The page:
As it became clear that Edward was dying, there was great fear in the thoroughly Protestant Court of his sister—Mary—succeeding the throne as Mary had never reconciled herself to her Father’s independence from Rome much less from the Catholic doctrines and practices that Cranmer and others had swept away with the Prayerbooks of 1549 and 1552.  Edward himself did not want to see the throne pass not only to his sister Mary, but to his Protestant sister, Elizabeth.  Edward considered them both illegitimate as his father’s marriages to their mothers had been annulled by Archbishop Cranmer.  (Henry was not satisfied with beheading Anne Boleyn, he went ahead and had that marriage annulled as well.)  Edward drew up a deed leaving the Crown to his cousin, Lady Jane Grey, who just happened to have been recently married to the son of the Duke of Northumberland—the most powerful of Edward’s “guardians.”  There is no doubt that Northumberland engineered this device as it would have made  him virtual ruler of England after Edward’s death, but as I said, Edward was determined that his sisters should not succeed him even though his father, Henry VIII, had named Mary and Elizabeth heirs to the Crown should Edward die without children of his own. 
When Edward died, Mary acted quickly and went to her estates in Norfolk where she raised troops with which to advance her claim. Though it had been clear for sometime that Edward was dying,  Northumberland was caught off guard by Mary’s ready action.  The news of Edward’s death was kept secret for several days until Northumberland could organize  Jane’s succession.  When Jane was proclaimed Queen in London, the Londoners did not rally to her.  This disconcerted Northumberland who had expected a smooth transition, especially in Protestant London.  Northumberland took troops out to stop Mary but it was clear to the rest of the Council of Regency that Mary had the support of the greater number of both the magnates and the common people.  The Council did an about-face and abandoned Jane’s cause and proclaimed Mary Queen.  Northumberland, Jane, and her husband—Northumberland’s son—all found themselves at the executioner’s block within the year.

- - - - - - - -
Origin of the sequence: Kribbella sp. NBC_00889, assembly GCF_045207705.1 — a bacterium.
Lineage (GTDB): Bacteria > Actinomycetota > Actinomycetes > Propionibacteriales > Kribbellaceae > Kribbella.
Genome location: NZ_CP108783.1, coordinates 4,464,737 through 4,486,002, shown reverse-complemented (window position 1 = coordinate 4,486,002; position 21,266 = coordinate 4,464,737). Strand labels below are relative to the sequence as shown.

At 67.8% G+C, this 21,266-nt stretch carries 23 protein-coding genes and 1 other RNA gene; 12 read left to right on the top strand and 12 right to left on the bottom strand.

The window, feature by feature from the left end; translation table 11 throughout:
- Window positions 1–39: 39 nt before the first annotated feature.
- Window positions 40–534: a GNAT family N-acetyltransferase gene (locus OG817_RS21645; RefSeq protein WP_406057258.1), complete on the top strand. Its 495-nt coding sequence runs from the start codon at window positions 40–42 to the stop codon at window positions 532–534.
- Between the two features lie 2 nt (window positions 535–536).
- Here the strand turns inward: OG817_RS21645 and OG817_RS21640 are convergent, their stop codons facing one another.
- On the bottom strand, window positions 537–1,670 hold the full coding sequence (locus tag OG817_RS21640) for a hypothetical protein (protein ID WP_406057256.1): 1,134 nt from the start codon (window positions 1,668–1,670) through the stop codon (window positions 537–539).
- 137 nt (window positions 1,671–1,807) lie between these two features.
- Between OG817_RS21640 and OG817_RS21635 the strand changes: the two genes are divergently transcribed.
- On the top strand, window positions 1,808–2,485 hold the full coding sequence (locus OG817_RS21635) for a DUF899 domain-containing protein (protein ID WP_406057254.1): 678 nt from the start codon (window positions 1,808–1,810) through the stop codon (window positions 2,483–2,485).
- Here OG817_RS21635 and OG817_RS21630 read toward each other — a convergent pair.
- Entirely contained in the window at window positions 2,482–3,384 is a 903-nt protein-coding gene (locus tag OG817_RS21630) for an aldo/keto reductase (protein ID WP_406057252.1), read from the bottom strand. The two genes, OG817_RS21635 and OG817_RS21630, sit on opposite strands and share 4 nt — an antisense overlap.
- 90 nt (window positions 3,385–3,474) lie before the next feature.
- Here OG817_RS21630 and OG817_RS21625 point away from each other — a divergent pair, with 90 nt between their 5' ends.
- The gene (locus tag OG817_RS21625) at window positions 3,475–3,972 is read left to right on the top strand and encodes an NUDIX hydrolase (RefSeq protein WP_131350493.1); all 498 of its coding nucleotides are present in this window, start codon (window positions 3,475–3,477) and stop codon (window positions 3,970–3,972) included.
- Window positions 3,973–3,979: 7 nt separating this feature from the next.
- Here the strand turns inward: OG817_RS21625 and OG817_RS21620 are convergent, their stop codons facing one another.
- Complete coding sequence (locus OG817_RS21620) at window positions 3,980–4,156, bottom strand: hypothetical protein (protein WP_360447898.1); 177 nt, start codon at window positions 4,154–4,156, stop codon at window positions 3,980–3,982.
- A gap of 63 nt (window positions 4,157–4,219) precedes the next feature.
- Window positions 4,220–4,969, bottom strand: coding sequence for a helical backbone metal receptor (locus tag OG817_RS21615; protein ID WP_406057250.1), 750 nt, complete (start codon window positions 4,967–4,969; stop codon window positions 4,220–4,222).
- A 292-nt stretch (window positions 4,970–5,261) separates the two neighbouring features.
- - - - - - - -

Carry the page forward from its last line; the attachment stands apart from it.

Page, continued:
There were many factors why people supported Mary over Jane.  Religion was only one of them, but a crucial one.  In the eyes of most English at the time, Henry had fixed the succession on Edward, Mary, and Elizabeth in that order and they saw Edward’s attempts at depriving his half-sister of the Crown as betraying Henry’s heritage.  Henry had been a popular king and was well remembered by most.  Remember that other than the break with the papacy and the suppression of the monasteries, Henry had not changed the religious practices of his subjects.  Mass was still in Latin in the ancient rites.  The Holy Communion was given on the tongue and to those kneeling—and only the host.   People still flocked to confession.  Priests were still unmarried.  Crucifixes and statutes—for the most part—were still to be found in the Churches.  The monks were missed but the suppression of the monasteries had flushed a huge amount of new wealth into the country as the vast monastic estates were divided up and given to loyal supporters of the Crown who in turn hired men to work the fields and build their fine manor houses where abbeys once stood.  As for the Pope not being prayed for any longer—few people noticed.  Popes had always been mere names of a faraway prelate who kept taking English gold out of the country.  It was Edward who had changed everything and while London and Norwich and some other cities had strong Protestant factions among the populace, Cranmer’s changes had not been happily received by many people.  Mary represented a correcting of the course.  Unfortunately she way over-corrected the course and Catholicism would never recover.